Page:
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Buying a memorial tombstone can be a daunting task

Buying a memorial tombstone can be a daunting task. This gesture of showing love and respect can be an emotional and stressful exercise. Some questions that you face is where do I buy, is the supplier reputable, how safe is my money, what material should I look for and how do I know it is good material?

Buying a memorial tombstone can be a daunting task. This gesture of showing love and respect can be an emotional and stressful exercise. Some questions that you face is where do I buy, is the supplier reputable, how safe is my money, what material should I look for and how do I know it is good material?

These Hints and Tips below are intended to help you through the process

  • When choosing a memorial bear in mind that prices are usually for the headstone and base only. Kerbing, ledgers/slabs, chips, installation, wording and transport are charged separately. Be clear in what you require when requesting a quote.
  • Use suppliers that are established in the industry who have a proven track record and guarantee their material and workmanship. Visit their business premises if possible.
  • There are varying qualities of granite and marble. Make sure your material is free from excessive veining and other imperfections. Once again visit the supplier if possible and choose your material.
  • Natural stone is solid and mined from a mountain. It has a natural matt sheen when polished with intrusions of other colours. There is no natural stone with high gloss finishes in bright red, green or gold – these are probably artificial.
  • Rustenburg granite is the most popular material used. Due to it being mined in bulk in South Africa makes it the most affordable tombstone material. It is a black granite with grey specks. There are other colours like African Red, Rosa Tier, Capricorn and Marble but these are more exclusive rarer materials and thus cost more.
  • Catalogue photos of tombstones are normally front on. The thickness is not apparent. Your quote/order should clearly state the thickness of the material used eg. Headstone 8cm Rustenburg Granite. Quotes are often beaten but with thinner material unbeknown to the customer who actually does not save.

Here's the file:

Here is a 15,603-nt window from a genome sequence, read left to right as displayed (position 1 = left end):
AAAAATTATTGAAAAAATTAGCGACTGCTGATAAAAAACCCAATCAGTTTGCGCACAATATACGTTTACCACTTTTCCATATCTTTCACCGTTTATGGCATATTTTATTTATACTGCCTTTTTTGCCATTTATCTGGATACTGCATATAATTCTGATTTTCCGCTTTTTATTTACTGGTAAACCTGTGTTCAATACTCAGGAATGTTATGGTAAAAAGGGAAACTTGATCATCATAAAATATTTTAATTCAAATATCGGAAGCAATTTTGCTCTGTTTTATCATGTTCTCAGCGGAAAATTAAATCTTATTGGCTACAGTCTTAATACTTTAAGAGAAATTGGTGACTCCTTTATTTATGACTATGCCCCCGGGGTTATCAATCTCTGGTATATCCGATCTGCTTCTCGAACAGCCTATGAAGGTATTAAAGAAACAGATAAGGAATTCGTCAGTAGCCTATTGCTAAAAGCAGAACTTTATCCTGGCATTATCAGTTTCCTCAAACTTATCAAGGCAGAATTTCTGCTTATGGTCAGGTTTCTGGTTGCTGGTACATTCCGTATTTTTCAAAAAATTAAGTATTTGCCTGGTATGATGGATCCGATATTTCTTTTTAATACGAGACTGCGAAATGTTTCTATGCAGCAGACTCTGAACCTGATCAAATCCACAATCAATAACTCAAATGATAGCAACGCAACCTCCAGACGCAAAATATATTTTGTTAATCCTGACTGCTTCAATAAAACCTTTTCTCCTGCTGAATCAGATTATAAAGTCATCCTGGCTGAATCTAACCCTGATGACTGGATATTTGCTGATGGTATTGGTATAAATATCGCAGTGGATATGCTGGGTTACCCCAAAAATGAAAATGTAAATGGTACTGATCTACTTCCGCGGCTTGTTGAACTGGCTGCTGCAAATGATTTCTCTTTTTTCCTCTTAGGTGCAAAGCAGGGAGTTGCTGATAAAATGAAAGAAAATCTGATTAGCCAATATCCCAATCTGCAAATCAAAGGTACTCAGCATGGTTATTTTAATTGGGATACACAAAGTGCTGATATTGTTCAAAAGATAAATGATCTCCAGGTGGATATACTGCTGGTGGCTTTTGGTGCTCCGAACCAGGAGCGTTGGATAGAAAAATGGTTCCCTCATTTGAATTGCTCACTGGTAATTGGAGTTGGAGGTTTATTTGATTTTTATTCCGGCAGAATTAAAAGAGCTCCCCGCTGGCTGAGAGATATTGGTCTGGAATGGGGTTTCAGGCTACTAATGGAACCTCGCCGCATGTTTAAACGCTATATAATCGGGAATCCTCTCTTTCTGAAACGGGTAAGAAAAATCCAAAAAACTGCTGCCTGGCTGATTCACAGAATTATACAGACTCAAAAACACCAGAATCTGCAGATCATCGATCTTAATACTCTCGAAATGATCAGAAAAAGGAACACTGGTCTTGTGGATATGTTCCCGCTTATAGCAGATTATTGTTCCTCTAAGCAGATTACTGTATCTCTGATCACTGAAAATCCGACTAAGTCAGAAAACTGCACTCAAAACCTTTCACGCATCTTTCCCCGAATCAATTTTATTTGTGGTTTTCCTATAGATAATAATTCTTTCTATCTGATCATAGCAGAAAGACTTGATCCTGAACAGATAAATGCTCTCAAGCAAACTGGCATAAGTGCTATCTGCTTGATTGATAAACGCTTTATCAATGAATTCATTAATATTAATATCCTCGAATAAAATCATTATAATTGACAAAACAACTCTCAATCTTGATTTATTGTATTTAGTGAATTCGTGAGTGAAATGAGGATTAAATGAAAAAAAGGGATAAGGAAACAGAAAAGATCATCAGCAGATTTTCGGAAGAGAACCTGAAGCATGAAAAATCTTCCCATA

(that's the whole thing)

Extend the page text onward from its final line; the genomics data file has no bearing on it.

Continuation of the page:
• Sometimes budgets do not allow for full grave installations. When deciding to put up only a headstone and base, with the view of upgrading the grave at a later stage, you should consider the additional transport, removal and reinstallation costs (later).
  • Please inform your sales person if you are putting up a tombstone the day of the funeral. Ask for concrete lintels as they provide additional reinforcing and compensates for a grave that has not settled. If the funeral finished late then additional costs are involved for generators and lights for the installation team.
  • Do not install the tombstone yourself if you have not successfully done it before. You run the risk of damaging and/or installing the tombstone incorrectly. In that event the remedial work is costly. Rather leave it to experienced specialists. Also only registered tombstone manufacturers are allowed to install tombstones in municipal cemeteries.
  • Maintain the grave of your loved one: basic pruning around the grave and washing of the tombstone components will keep it in good order and delay the need for refurbishments which can be expensive.
  • Due to the customized nature of memorials, it is an accepted norm for service providers to ask for full payment in advance.
  • When paying do an EFT or a direct deposit into the suppliers bank account. You will thus have multiple proofs of payment: deposit slip, your bank statement and the receipt from the supplier. Make sure the payment is properly referenced.
  • Understand the company’s lay-bye policy. Be aware of price increases and penalties for non-payment within the lay-bye period.
  • Ask yourself: “Can I afford to buy cheap?” If the price of the stone is unbelievably cheaper, beware, there is usually ‘a snake in the grass’/bhasobha inyoka etshanini.